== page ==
Is a map a database? The EU’s Database Directive 96/9/EC requires a database to be ‘a collection of independent works … or other materials …’. It is a phrase which has already been interpreted by the CJEU in its earlier ‘sporting fixtures’ case law but now it is not clear whether the CJEU’s reasoning also brings a map within the scope of EU database law.Continue reading
Tag Archives: database
Case C-192/15, Rease – secretly spied on, medical data leaked, and left unprotected by the Dutch regulator
Can the Dutch Data Protection Agency exert any control over companies based in the UK and the USA which conduct covert surveillance on Dutch territory? And in the event of an individual’s data processing law rights under Dutch law being breached, what is to be done where the internal rules of the Dutch Data Protection Agency mean that the Agency will never ever act on a complaint coming from an individual?Continue reading
Case C-582/14, Breyer – seeing the logs from the trees in privacy law
Behind a website, there may be a log. This can record which pages have been viewed, when, and by which dynamic IP address. The legal question is whether this is a processing of ‘personal data’ under the EU’s ‘data processing’ Directive 95/46/EC?Continue reading
Case C-230/14, Weltimmo – regulatory competence over websites
If a Slovakian company runs a website that advertises Hungarian homes for sale, and Hungarian residents submit their personal data to the company’s website server, then in the event of the Slovakian company breaching data protection laws, does the Hungarian Data Protection Authority retain any regulatory competence to ensure that Hungarian data protection law is complied with? Or should the Hungarian Authority simply have requested its Slovakian counterpart to take action against the Slovakian company?Continue reading
Case C-30/14, Ryanair – grounding a go compare an airfare website
Price-comparison websites in the EU are often lawful because the websites they take their information from are databases frequently unprotected by either copyright or the ‘sui generis’ right enshrined in the EU’s Database Directive 96/9/EC. This is true of Ryanair’s website. But Ryanair’s website is however protected by a plank of deviant Dutch ‘copyright’ law. In this case, a Dutch website that compares the price of airfares is seeking to rely on a Dutch exception to the Dutch ‘copyright’ rule, an exception that corresponds to one found in the EU’s Database Directive. The legal question has become whether the Directive applies to all databases and thus websites – even the unprotected ones – and, if so, whether the price-comparison website qualifies as a ‘lawful user’, who does not need to obtain Ryanair’s consent to use Ryanair’s website.Continue reading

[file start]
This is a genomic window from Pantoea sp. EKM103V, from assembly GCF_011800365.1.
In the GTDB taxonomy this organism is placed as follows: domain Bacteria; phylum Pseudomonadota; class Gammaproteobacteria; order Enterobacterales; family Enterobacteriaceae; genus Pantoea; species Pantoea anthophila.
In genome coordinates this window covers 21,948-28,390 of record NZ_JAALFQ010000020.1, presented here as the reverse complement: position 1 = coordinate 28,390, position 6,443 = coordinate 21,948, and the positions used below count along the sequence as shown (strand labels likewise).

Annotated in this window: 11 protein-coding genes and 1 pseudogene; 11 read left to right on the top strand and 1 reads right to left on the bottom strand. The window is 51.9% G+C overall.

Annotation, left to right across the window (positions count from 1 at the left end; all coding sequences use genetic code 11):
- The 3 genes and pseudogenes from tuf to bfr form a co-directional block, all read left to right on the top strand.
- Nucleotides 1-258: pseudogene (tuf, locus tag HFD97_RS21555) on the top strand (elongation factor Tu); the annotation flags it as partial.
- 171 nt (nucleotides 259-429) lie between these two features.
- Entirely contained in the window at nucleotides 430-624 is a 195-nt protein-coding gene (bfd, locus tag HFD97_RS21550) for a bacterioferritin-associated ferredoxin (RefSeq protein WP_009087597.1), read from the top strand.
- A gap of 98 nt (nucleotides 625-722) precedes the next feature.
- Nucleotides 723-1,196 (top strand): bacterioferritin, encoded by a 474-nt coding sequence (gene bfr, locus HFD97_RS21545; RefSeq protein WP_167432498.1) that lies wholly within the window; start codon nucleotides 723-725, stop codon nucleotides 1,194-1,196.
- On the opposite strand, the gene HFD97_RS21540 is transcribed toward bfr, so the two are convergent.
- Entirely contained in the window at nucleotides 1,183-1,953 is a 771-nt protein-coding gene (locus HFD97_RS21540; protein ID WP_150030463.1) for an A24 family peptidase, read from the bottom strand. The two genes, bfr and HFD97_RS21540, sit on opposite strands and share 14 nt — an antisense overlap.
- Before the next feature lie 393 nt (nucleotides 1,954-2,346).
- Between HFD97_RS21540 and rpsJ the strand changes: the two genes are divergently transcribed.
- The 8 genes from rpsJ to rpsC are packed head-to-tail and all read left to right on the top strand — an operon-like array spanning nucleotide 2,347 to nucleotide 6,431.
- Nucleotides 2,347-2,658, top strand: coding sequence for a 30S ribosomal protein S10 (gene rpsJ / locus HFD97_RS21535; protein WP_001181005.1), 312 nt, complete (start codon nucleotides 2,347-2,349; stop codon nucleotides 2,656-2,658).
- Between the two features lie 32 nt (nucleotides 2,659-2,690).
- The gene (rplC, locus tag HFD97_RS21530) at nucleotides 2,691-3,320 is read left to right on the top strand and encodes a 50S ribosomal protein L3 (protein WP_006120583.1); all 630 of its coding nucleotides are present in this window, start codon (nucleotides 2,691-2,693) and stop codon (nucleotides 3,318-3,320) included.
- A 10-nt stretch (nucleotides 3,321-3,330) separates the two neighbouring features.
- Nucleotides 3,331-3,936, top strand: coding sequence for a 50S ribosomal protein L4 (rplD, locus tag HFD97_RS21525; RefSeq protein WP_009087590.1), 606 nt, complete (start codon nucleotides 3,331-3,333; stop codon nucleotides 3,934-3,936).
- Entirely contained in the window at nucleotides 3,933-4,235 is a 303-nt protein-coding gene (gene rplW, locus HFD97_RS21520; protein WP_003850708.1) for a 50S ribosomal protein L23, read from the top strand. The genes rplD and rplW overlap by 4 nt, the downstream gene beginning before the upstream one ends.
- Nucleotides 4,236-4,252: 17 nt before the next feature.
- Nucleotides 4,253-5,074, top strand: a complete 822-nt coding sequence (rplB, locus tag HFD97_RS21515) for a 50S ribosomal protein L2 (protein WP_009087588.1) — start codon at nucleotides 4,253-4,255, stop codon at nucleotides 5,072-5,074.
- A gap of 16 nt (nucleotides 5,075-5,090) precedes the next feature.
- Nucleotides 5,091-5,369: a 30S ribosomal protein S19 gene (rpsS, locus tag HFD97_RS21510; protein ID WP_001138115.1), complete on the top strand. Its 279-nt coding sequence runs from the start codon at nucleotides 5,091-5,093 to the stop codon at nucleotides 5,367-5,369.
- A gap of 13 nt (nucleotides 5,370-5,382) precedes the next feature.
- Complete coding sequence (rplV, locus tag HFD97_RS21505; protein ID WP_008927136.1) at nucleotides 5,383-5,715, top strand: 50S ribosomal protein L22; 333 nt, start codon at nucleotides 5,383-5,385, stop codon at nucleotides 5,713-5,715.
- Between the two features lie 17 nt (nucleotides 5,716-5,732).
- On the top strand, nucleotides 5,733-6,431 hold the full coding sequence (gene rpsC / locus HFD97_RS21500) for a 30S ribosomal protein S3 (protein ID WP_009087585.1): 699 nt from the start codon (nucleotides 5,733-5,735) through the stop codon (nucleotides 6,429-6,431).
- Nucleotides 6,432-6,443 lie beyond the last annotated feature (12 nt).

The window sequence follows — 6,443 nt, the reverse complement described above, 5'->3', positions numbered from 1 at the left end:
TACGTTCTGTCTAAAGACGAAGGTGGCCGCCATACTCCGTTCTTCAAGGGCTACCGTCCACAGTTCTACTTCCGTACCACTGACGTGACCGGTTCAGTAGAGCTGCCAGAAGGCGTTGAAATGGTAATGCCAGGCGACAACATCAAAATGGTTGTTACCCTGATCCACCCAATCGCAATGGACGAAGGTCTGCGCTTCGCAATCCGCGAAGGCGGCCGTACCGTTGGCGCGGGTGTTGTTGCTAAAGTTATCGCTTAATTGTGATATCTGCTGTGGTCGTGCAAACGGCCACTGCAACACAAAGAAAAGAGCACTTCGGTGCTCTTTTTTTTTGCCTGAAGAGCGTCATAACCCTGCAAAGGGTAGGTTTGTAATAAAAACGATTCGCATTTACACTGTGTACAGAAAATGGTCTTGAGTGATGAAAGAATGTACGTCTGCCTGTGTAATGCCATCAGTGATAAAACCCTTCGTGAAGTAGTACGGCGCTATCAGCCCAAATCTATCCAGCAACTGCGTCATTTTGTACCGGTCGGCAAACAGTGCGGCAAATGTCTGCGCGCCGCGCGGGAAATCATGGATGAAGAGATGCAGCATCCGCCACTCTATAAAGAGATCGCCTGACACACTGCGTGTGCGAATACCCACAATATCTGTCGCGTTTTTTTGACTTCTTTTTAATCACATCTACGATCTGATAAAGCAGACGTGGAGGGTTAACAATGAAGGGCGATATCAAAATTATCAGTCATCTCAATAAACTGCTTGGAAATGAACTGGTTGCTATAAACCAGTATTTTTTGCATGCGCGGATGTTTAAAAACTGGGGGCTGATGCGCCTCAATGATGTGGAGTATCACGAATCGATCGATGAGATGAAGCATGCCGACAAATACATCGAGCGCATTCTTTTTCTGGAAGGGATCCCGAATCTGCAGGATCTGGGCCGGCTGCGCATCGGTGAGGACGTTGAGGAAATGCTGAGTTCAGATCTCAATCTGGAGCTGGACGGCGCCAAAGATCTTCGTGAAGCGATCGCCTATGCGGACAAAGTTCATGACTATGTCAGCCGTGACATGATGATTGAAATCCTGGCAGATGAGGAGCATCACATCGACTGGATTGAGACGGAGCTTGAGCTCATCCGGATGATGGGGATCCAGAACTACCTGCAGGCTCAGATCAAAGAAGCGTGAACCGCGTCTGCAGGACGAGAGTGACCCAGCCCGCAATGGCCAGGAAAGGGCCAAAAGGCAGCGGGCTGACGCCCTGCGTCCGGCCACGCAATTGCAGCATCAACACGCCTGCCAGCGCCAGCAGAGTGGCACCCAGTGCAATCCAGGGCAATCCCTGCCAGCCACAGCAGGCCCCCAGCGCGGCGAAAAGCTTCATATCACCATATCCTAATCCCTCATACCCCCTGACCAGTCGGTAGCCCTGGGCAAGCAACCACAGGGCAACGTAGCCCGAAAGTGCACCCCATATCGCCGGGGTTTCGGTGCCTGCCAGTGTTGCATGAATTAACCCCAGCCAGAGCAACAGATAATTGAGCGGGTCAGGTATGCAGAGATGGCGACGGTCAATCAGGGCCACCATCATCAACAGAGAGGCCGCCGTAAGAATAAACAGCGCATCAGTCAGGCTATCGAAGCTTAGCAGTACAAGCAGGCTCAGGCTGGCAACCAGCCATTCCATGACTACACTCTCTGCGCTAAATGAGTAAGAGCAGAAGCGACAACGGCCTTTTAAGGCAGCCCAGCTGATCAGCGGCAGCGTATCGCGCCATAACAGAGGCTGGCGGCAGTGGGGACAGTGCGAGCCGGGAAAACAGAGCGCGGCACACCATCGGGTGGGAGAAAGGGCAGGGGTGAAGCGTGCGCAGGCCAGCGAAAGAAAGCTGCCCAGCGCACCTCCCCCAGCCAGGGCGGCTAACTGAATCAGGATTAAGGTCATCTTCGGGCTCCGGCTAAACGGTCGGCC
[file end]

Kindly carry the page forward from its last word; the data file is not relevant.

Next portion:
Case C-449/12, van Luijk – No fingerprints? No Dutch passport.
Are the Dutch rules requiring passport applicants to be fingerprinted and to have their biometric data stored initially in local registers, and then in a central register, compatible with EU law?Continue reading
Case C-447/12, Kooistra – No fingerprints? No Dutch ID card.
Are the Dutch rules that require four fingerprints to be taken from people wishing to have a Dutch identity card compatible with EU privacy law?Continue reading
Case C-446/12, Willems – No fingerprints? No Dutch passport. No travel outside the EU.
Are the Dutch rules requiring the fingerprinting of all applicants for a Dutch passport compatible with EU law?Continue reading
Case C-202/12, Innoweb – search engines copying insubstantial parts of a website
Can a company use the EU’s Database Directive 96/9 to stop minute parts of its website turning up on a rival website?Continue reading